Through interviews and voice-overs, the film explains the painstaking processes both women have gone through to develop their programmes, from finding the right milk formula for elephants to building the right kind of jungle gyms to help orangutans learn how to swing from trees. The dedication of these women and their teams of trainers is seriously inspiring, and their contribution to animal conservation is invaluable.

Of course, watching these young animals on screen is also a lot of fun, especially when it's filmed in razor-sharp Imax 3D. Their childlike personalities shine through in mischievous activities, temper tantrums and playful interaction with both other animals and their human companions. And it's especially thrilling to see them re-integrated into more natural environments, with the orangutans swinging through the branches and the elephants running with the herd.

That said, there's not much to the filmmaking. It simply switches back and forth between the two stories, with Freeman's soothing-knowing narration providing the glue that holds it together. So it's a good thing that there's some astounding footage in here, as we get to watch these animals in ways we've never seen before. Especially on this huge screen. And of course there's the important issue being addressed here as well, slightly overstated, that if humans are making these animals orphans, then we have a responsibility to help give them the best chance at a normal life. Hopefully these aren't the only two women doing this kind of work.

U some themes
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5/5   MUST must see SEE
dir-prd Dominic Allan
with Jean Marc Calvet
calvet release UK Jun.11 eiff
11/France 1h26

edinburgh film fest
calvet Beautifully shot and edited, this documentary tells the powerfully resonant story of Nicaragua-based painter Jean Marc Calvet, tracing his astounding journey from rough streets in France to New York art galleries. And the central theme resounds: "Never believe you've played your last hand."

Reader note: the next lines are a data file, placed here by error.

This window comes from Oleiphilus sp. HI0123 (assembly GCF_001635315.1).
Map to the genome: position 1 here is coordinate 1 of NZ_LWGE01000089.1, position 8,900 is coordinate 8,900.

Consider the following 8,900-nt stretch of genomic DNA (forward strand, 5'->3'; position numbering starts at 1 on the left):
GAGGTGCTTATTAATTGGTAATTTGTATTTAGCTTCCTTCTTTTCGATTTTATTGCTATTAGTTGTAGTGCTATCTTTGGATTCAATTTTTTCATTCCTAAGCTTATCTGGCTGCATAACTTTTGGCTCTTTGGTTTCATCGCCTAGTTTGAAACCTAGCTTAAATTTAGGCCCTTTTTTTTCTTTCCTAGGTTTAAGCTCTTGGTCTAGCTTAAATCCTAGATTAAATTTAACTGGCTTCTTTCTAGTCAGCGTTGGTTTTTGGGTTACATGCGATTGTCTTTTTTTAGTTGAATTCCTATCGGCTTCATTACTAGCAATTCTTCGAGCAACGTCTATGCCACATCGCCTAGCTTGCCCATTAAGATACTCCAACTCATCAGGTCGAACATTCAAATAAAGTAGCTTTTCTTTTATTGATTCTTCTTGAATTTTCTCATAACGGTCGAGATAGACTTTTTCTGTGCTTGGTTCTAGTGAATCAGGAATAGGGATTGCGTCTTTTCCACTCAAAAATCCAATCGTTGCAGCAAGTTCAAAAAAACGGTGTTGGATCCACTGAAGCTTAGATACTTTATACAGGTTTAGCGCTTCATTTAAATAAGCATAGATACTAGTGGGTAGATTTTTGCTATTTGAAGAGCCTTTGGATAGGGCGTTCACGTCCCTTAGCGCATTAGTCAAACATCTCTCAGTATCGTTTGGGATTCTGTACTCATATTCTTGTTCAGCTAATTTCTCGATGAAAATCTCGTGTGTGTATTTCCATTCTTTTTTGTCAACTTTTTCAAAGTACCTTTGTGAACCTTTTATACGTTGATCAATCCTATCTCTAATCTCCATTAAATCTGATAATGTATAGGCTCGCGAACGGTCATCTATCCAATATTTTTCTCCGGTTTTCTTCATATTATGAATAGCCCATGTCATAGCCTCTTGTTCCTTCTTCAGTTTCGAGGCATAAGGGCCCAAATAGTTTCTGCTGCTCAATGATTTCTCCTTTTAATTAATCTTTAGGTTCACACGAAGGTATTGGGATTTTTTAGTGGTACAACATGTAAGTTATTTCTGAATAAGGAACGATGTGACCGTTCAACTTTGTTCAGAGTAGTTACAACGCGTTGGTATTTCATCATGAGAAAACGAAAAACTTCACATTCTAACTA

Jean Marc (Marco to his friends) tells his story to camera while retracing his steps. With disarming openness, he recounts each twist and turn in his life, blending in sharp humour and earthy emotion he describes his introduction to drugs and a horrific attack at age 15 after running away from his bickering parents. From here he gets into crime and worse, including a stint as bodyguard to a mob boss in Miami, whom he robs before fleeing to Costa Rica. There his experiences as a club owner and drug abuser nearly kill him. On the brink of death, he discovers the power of expression through painting.

Through all of this, Calvet yearns for the son he fathered in France after his stint in the Foreign Legion; he's wracked with guilt over abandoning his wife and child, and his pain fills his work. So with the cameras rolling, he decides to make contact, even if it means rejection. And the film's final third focuses on what Calvet knows doesn't deserve to be called redemption. But it's the only thing he can do.

Filmmaker Allan assembles this in a way that often feels harrowingly intimate. The scene of his epiphany in Costa Rica is very hard to watch, as Calvet narrates a period of paranoid violence and chaos that came from hard drug use. Much happier scenes with his wife and stepdaughter in Nicaragua provide contrast. Sure, Calvet looks like a beefy, tattooed and pierced bouncer, but we also see his tender soul. And we witness how he's unafraid to stare down his demons and open up about his horrible experiences and awful decisions.